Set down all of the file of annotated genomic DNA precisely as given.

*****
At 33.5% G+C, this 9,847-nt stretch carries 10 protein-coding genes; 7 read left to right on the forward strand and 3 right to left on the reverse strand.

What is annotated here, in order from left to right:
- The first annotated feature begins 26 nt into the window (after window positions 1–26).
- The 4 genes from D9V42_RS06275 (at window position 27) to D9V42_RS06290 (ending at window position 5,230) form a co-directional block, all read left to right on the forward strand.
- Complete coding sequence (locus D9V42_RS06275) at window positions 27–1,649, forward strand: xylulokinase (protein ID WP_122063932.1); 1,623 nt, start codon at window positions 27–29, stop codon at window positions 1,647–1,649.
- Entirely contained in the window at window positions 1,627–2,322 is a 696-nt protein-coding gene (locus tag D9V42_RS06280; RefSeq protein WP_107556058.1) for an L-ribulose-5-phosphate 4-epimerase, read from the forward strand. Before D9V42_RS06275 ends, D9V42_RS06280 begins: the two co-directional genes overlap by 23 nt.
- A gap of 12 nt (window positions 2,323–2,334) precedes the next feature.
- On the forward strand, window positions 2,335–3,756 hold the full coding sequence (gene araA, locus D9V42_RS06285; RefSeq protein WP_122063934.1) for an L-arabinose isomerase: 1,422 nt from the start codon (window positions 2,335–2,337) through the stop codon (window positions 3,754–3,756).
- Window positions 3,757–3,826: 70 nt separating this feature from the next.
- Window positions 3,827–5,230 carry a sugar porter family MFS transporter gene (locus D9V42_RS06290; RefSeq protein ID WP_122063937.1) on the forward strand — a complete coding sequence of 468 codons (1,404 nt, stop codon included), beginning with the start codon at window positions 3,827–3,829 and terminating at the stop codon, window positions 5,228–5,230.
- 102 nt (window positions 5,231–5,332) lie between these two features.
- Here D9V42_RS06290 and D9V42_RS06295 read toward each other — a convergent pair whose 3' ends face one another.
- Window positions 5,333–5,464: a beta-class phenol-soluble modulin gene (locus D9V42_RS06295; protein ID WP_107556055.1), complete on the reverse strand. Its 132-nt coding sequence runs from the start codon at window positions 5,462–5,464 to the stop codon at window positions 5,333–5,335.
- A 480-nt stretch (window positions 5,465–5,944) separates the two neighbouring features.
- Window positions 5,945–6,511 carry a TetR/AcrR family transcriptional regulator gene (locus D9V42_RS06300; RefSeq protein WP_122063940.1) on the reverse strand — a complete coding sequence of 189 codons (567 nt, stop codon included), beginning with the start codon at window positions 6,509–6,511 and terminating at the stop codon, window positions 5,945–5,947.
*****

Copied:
At 33.5% G+C, this 9,847-nt stretch carries 10 protein-coding genes; 7 read left to right on the forward strand and 3 right to left on the reverse strand.

What is annotated here, in order from left to right:
- The first annotated feature begins 26 nt into the window (after window positions 1–26).
- The 4 genes from D9V42_RS06275 (at window position 27) to D9V42_RS06290 (ending at window position 5,230) form a co-directional block, all read left to right on the forward strand.
- Complete coding sequence (locus D9V42_RS06275) at window positions 27–1,649, forward strand: xylulokinase (protein ID WP_122063932.1); 1,623 nt, start codon at window positions 27–29, stop codon at window positions 1,647–1,649.
- Entirely contained in the window at window positions 1,627–2,322 is a 696-nt protein-coding gene (locus tag D9V42_RS06280; RefSeq protein WP_107556058.1) for an L-ribulose-5-phosphate 4-epimerase, read from the forward strand. Before D9V42_RS06275 ends, D9V42_RS06280 begins: the two co-directional genes overlap by 23 nt.
- A gap of 12 nt (window positions 2,323–2,334) precedes the next feature.
- On the forward strand, window positions 2,335–3,756 hold the full coding sequence (gene araA, locus D9V42_RS06285; RefSeq protein WP_122063934.1) for an L-arabinose isomerase: 1,422 nt from the start codon (window positions 2,335–2,337) through the stop codon (window positions 3,754–3,756).
- Window positions 3,757–3,826: 70 nt separating this feature from the next.
- Window positions 3,827–5,230 carry a sugar porter family MFS transporter gene (locus D9V42_RS06290; RefSeq protein ID WP_122063937.1) on the forward strand — a complete coding sequence of 468 codons (1,404 nt, stop codon included), beginning with the start codon at window positions 3,827–3,829 and terminating at the stop codon, window positions 5,228–5,230.
- 102 nt (window positions 5,231–5,332) lie between these two features.
- Here D9V42_RS06290 and D9V42_RS06295 read toward each other — a convergent pair whose 3' ends face one another.
- Window positions 5,333–5,464: a beta-class phenol-soluble modulin gene (locus D9V42_RS06295; protein ID WP_107556055.1), complete on the reverse strand. Its 132-nt coding sequence runs from the start codon at window positions 5,462–5,464 to the stop codon at window positions 5,333–5,335.
- A 480-nt stretch (window positions 5,465–5,944) separates the two neighbouring features.
- Window positions 5,945–6,511 carry a TetR/AcrR family transcriptional regulator gene (locus D9V42_RS06300; RefSeq protein WP_122063940.1) on the reverse strand — a complete coding sequence of 189 codons (567 nt, stop codon included), beginning with the start codon at window positions 6,509–6,511 and terminating at the stop codon, window positions 5,945–5,947.